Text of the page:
Since LeBron’s criticism of the Heat’s defense, the team is on a 10-game win streak.
Through the first seven games of the year, the Heat indeed struggled, allowing 100.9 points per game while opponents were shooting 47.3 percent from the floor.
However, that trend has been put into reverse since.
LeBron’s teammates listened
Since those comments, Miami’s defense has clamped down and the Heat have won 10 straight games. In that span, Heat opponents are averaging just 91.6 points while connecting on 41.6 percent of attempts.
Heat This Season
Miami’s defense has been much more efficient, as well.
During that 4-3 start, the Heat were giving up 105.4 points per 100 possessions, but in the span of 10 straight wins, they’ve allowed only 94.8 points per 100.
James keeps improving
His efficiency continues to be a prime strength.
He leads everyone in Player Efficiency Rating at 30.3 this season (the league average is 15), and has been at the top in that metric in each of the previous six seasons.
Where James is really improving is close to the basket. In his first season with the Heat in 2010-11, James was 70.3 percent on attempts less than five feet from the hoop, but that percentage has increased in every season since. The season after, it rose to 73.8 percent, followed by 75.0 percent in the 2012-13 season.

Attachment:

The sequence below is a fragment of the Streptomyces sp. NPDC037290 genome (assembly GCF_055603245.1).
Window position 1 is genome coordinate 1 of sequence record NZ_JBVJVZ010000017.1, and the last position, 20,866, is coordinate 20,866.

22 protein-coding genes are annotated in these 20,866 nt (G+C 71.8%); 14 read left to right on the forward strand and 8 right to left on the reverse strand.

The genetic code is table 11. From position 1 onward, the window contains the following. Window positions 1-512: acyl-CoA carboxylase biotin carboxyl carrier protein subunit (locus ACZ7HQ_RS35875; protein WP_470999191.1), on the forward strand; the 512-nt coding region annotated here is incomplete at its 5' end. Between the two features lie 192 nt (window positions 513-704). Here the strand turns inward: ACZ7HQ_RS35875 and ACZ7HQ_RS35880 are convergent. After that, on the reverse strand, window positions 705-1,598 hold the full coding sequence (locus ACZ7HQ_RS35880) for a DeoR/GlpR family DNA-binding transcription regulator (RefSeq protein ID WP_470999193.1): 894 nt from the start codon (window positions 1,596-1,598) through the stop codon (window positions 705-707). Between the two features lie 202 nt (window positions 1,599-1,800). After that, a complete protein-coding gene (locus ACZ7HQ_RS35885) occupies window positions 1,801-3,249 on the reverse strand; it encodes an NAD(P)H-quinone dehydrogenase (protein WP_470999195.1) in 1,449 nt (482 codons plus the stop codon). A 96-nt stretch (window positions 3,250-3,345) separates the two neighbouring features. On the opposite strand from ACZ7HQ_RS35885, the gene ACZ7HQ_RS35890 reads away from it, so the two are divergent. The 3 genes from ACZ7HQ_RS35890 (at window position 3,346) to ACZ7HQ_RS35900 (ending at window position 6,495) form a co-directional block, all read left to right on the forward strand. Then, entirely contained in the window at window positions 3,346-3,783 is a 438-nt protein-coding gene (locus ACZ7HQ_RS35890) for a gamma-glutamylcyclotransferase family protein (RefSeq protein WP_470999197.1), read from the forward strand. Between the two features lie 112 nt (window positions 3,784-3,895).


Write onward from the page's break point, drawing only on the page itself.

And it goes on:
He’s gotten even better around the basket this year, shooting 77.3 percent, the highest in the NBA among players with at least 50 attempts from that range.
James is also attacking the rim at a much higher percentage than he used to.
In the 2010-11 season, roughly 35 percent of his overall attempts came within five feet of the hoop. This season, that percentage has jumped to 45. It’s an impressive increase, especially considering his field goal percentage has also risen considerably in that span as well.
What’s more, his overall game this season has seen improvement in several major areas. While it’s still early, he’s posting single-season career highs in field goal percentage (59.8), 3-point field goal percentage (48.1) and free throw percentage (80.6), a scary prospect for anyone looking to stop Miami’s pursuit of a third straight championship.